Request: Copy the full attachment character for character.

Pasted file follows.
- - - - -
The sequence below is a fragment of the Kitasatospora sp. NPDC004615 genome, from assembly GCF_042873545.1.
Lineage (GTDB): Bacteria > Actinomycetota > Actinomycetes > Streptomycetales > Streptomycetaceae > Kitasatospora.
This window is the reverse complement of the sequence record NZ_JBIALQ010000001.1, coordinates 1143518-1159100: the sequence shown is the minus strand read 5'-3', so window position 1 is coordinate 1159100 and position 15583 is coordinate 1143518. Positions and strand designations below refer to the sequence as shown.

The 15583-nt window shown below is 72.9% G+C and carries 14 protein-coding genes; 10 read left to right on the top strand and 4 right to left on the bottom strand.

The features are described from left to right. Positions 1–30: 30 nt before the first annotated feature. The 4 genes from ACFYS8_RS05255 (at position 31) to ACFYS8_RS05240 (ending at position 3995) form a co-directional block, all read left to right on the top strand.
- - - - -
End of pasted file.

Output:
The sequence below is a fragment of the Kitasatospora sp. NPDC004615 genome, from assembly GCF_042873545.1.
Lineage (GTDB): Bacteria > Actinomycetota > Actinomycetes > Streptomycetales > Streptomycetaceae > Kitasatospora.
This window is the reverse complement of the sequence record NZ_JBIALQ010000001.1, coordinates 1143518-1159100: the sequence shown is the minus strand read 5'-3', so window position 1 is coordinate 1159100 and position 15583 is coordinate 1143518. Positions and strand designations below refer to the sequence as shown.

The 15583-nt window shown below is 72.9% G+C and carries 14 protein-coding genes; 10 read left to right on the top strand and 4 right to left on the bottom strand.

The features are described from left to right. Positions 1–30: 30 nt before the first annotated feature. The 4 genes from ACFYS8_RS05255 (at position 31) to ACFYS8_RS05240 (ending at position 3995) form a co-directional block, all read left to right on the top strand.